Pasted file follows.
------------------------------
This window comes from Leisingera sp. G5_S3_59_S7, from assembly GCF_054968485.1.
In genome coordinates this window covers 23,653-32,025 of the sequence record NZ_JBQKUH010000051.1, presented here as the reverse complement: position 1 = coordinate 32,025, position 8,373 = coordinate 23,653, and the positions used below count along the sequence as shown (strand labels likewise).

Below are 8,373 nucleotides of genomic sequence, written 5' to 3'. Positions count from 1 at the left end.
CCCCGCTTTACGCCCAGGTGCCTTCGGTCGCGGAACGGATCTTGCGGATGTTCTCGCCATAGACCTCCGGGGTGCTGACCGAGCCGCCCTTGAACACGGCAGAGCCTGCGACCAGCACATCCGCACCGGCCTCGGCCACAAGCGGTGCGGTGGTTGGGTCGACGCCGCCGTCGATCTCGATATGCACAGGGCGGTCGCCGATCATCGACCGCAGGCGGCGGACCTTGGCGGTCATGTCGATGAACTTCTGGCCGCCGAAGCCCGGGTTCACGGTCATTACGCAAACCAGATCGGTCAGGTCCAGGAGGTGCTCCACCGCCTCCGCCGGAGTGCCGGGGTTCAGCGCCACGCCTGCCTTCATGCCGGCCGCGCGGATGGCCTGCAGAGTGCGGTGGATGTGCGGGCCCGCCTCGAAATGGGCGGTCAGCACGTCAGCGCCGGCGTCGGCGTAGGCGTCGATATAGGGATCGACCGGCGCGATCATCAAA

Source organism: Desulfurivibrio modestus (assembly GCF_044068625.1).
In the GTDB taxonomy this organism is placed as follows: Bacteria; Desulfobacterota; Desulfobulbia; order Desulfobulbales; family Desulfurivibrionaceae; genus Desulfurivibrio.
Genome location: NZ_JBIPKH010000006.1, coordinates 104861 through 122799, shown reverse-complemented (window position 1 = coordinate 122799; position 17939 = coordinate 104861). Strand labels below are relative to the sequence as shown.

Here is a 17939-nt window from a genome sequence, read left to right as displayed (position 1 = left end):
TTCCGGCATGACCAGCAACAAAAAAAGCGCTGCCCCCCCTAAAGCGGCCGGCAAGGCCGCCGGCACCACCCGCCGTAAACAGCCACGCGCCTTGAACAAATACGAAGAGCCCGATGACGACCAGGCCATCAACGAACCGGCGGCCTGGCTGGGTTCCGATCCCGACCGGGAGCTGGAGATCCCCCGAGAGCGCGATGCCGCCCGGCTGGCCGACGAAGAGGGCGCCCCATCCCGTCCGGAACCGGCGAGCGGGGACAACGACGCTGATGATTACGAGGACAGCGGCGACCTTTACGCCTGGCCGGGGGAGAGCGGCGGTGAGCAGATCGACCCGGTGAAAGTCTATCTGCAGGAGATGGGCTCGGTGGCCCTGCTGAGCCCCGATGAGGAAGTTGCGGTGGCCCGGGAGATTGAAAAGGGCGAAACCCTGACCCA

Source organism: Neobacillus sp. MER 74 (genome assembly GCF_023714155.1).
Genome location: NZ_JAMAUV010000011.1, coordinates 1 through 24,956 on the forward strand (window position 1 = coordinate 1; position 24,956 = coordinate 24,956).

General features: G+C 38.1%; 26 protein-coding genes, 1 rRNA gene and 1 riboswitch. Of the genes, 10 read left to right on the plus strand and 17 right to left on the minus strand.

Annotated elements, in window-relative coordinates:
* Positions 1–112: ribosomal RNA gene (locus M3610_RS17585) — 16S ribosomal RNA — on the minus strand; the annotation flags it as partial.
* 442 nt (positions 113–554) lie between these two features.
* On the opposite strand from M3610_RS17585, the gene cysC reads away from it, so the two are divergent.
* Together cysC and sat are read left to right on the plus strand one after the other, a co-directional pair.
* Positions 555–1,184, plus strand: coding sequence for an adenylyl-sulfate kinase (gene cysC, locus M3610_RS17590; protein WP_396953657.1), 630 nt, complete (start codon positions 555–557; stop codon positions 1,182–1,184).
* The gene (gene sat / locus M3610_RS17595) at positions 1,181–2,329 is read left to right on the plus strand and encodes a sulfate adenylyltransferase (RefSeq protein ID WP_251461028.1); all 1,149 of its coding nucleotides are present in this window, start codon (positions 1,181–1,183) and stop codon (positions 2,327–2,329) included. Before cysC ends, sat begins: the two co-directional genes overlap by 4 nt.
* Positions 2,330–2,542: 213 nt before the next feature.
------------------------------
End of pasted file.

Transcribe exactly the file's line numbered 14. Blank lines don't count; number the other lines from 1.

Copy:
* Positions 1–112: ribosomal RNA gene (locus M3610_RS17585) — 16S ribosomal RNA — on the minus strand; the annotation flags it as partial.